Task 7.3 and 7.4 in many ways are a follow up to 7.1, WP3, 4 &5 and will evolve in the next 6 months to a balanced set of tools need for cultural tourism policy development. Obviously, the LLs are excellent playgrounds for experiments in how to use and combine the tools developed in (and outside) SmartCulTour.
Within the SmartCulTour Work Package 3, we proposed a taxonomy of cultural tourism interventions based on their ‘essential purpose’ (see here). One of the identified categories concerns interventions ‘to interpret understand and disseminate’. The urgency of interpreting and understanding cultural heritage clearly emerged from our data analysis, especially in association with contexts characterised by forgotten or neglected cultural heritage or heritage subject to contested or dissonant interpretations. Often, the presence of such dissonant heritage is determined by profound socio-economic and cultural changes a destination went through (e.g., the transition to a new socio-economic paradigm, conflicts, tragic events, socio-cultural or political tensions, etc.).
The analysis conducted within Work Package 3 included a large database of interventions and a selected number of case studies. Concerning this category of the taxonomy, the case studies focused on 3 specific interventions:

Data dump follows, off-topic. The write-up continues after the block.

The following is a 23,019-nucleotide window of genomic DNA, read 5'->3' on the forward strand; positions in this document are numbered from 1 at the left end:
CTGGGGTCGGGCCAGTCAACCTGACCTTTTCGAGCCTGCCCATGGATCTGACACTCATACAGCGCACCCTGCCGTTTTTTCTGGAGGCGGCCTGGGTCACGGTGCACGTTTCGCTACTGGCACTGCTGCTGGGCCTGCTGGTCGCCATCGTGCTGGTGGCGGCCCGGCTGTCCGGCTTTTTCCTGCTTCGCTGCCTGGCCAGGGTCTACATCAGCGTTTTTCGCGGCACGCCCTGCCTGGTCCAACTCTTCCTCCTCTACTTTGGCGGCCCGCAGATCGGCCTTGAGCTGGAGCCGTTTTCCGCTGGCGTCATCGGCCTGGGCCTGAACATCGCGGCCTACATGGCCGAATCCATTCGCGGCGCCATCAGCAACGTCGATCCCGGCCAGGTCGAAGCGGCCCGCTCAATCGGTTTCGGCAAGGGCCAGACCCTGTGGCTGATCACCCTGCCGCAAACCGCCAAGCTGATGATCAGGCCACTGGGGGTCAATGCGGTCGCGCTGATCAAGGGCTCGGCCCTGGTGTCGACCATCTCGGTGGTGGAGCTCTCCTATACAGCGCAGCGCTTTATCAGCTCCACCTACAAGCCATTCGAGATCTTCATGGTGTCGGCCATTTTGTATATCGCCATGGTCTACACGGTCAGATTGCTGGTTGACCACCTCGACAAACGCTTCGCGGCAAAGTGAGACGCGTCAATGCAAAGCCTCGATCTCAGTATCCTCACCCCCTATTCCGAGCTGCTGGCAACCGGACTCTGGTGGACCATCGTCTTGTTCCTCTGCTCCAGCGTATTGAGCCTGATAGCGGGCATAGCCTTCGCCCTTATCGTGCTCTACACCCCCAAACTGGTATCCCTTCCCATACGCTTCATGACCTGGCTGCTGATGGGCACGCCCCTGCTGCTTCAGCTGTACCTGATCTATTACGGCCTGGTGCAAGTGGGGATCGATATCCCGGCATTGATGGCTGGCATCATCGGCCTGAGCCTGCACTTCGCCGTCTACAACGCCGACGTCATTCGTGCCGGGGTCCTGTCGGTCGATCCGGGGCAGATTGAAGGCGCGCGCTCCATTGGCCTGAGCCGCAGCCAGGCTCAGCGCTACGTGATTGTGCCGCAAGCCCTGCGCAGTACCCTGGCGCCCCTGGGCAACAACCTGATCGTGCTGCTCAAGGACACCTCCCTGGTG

The ‘crazy guides of Nowa Huta’: an entrepreneurial initiative to provide alternative tours in Nowa Huta, a district of Krakow (Poland) created during the Soviet Union as utopian socialist ideal city, a unique example of architecture and urban planning of that period. Disagreements among locals in the interpretation of this heritage determined a fracture in the society, between the part willing to silence the socialist heritage and the part willing to understand it better. The crazy guides of Nowa Huta approached the interpretation of this heritage with forms of ‘edutainment’ (combing education and entertainment), supported by appropriate storytelling skills and narrative techniques. They were able to provide a less divisive interpretation that contributed to healing fractures existing in the local community.